From beaches to barns, we took off for a Tennessee getaway. A local friend recommended a Sunday drive to Leiper’s Fork and I watched contentedly, music singing from our rental, land sprawling for miles, homes peppering countryside and smoke dancing from chimneys. I felt my shoulders relax. My country girl heart was at home.
We pulled into the quaint town and before I noticed the grey wood siding of David Arms’ barn-esque store, a halo of twinkly strands welcomed, in what appeared to be a firefly canopy connecting outstretched branches, lighting a hazy afternoon backdrop with an ethereal glow.
Here’s how you can differentiate a store from an experiential shop. Stores sell products and push receipts into bags. Shops indulge every sense, evident when we walked up the icy path and noted a burning firepit flanked with Adirondack chairs By the front door, a table display offered glass jars holding grahams, marshmallows and chocolates, a simple indulgent invitation for s’mores on a chilly afternoon. All around, firewood and kindling and cozy scents lingered.
The moment I stepped through the front door, I sensed something special about this space. Perhaps it was the music or the kind gentleman dressed in a 3-piece suit. Perhaps it was tables laden with books and quotes and detailed paintings hanging in what felt like one’s living room, but it was the sense of walking into a home after being gone for some time.
Rifling through a corner of prints, my eyes landed on large piece where two birds perched on the upper corners of a traditional 3 hole lined paper, with the verse: “From the lips of children…you have ordained praise.” – Psalm 8:1
On the paper, painted in a child’s script, was this story.
As I read, I wept.
Then I saw a new heaven and a new earth. My eyes saw Things
I had never seen before and
My ears heard sounds I had
Never heard. I saw gardens
So perfect that nothing was wilted or dead, and every
Bloom was glorious. I saw colors that did not exist on earth.
Everything was bright.
Everyone was finally happy and content. We were never
Hungry. The homes were draped with sheer white fabric and The furniture was made of clouds.
I heard hundreds of thousands of angels singing praises to
God. I saw Jesus going through
the crowds hugging everyone.
God sat on a gold and red
throne where we could go hug him and ask him questions.
It was the best day of my life.
Cue tears. How? How had someone taken similar words from a journey I so deeply resonated with? Almost four years ago, my sweet dad passed away, and in the weeks and months following, my dreams were full of similar vibrant images, whispers of heaven, a gift I now call, Godsense, an experience of God found in all senses. How had someone captured such words and emotions on a simple painting?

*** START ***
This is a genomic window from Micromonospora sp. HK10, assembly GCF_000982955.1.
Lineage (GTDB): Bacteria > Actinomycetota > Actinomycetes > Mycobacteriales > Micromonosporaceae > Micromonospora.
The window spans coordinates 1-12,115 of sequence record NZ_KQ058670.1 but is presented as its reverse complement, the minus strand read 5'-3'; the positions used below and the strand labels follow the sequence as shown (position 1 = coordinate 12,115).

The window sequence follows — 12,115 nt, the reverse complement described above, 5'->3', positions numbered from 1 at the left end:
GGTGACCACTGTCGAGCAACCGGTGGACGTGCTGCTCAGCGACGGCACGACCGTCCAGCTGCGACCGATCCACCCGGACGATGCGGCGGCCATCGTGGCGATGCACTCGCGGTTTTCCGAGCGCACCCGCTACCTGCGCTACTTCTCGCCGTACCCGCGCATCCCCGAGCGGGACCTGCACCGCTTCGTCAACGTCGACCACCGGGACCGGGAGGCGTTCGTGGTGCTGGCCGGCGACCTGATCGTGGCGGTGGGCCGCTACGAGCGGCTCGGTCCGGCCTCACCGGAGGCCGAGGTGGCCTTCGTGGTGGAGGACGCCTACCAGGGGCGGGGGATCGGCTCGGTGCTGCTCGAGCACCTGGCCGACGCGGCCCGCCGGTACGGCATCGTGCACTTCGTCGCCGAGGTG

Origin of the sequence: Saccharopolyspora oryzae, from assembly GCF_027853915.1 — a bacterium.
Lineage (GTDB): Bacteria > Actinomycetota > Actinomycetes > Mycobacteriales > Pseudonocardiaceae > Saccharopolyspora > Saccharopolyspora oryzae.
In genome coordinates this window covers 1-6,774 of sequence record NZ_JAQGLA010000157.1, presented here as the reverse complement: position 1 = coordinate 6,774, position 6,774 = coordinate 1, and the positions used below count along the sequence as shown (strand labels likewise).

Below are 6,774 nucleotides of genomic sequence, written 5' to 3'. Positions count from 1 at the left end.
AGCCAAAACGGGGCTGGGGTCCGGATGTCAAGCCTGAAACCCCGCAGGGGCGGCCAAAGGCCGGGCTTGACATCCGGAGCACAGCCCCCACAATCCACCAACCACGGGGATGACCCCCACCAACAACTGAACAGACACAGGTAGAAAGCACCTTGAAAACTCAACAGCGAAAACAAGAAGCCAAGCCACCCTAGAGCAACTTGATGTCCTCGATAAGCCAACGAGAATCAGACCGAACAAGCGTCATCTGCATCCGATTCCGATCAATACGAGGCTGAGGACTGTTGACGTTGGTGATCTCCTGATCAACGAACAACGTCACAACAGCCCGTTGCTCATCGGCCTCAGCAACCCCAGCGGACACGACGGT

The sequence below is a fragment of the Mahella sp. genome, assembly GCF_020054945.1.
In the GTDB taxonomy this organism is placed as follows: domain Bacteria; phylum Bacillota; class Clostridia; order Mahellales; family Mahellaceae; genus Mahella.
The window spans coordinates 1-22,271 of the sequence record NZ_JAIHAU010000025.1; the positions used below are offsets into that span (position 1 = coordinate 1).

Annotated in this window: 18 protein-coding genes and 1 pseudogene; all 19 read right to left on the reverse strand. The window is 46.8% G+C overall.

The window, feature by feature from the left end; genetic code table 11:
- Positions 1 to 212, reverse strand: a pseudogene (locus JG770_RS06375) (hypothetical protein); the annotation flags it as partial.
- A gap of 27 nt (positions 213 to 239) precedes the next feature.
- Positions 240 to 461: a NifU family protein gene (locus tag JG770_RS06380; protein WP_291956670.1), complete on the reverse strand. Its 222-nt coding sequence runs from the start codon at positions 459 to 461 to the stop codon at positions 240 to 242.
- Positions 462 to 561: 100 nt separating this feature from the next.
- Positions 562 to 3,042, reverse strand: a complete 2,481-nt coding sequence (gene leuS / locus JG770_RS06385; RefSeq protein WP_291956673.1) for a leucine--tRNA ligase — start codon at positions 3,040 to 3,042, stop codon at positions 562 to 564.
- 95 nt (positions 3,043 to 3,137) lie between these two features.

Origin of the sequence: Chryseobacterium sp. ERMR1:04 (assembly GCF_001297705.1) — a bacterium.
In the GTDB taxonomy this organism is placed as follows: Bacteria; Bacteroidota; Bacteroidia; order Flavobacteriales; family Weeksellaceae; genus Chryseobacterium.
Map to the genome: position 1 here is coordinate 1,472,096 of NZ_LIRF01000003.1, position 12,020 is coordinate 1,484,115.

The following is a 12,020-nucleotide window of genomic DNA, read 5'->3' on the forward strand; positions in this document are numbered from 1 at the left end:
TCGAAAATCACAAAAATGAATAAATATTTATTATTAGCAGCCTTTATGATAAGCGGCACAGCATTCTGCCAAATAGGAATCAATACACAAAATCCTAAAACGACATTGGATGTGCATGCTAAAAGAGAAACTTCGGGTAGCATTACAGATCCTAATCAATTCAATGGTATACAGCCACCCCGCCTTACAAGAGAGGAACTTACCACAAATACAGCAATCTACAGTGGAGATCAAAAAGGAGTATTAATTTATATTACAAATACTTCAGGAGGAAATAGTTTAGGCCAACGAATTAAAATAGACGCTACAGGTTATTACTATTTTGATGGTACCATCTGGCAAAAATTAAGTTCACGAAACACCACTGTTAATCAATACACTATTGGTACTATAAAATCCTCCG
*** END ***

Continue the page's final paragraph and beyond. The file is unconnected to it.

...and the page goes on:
I approached the dapper fellow at the front. “Do you have this print in a smaller size? I’m afraid it’s too big for the flight home.” He smiled, the warmest knowing smile and came back with a box of letters bearing the same print.
“Do you want to know the story behind the painting?” he asked.
He motioned to the back of the box and I turned them around and found an explanation:
When my oldest daughter was in third grade,
She was given an assignment during creative
Writing class to write about heaven.
The teacher provided the first line
But she was to create the rest.
How refreshing it is to see something so beautiful through the eyes of a child.
So innocent. So pure.
The paper you see is in her handwriting which I then painted, but the image of heaven is completely hers.
And there I stood, heaven stationary in my hands, weeping. In David Arms’ shop.
I walked toward the gentlemen and without saying a word, pushed the cards close to purchase. With my husband at my elbow, the young man leaned close, a sparkle in his eye. “I don’t usually tell people this, but do you know who that girl is? That third grade girl is my future wife.”
And with that, I tucked a piece of heaven under my arm, strolled out into the crisp air, under twinkly halo strands, and held my husband’s hand tight.
Perhaps Sunday afternoon drives take us nowhere. While at other times they take us home. To where a part of our hearts long to be.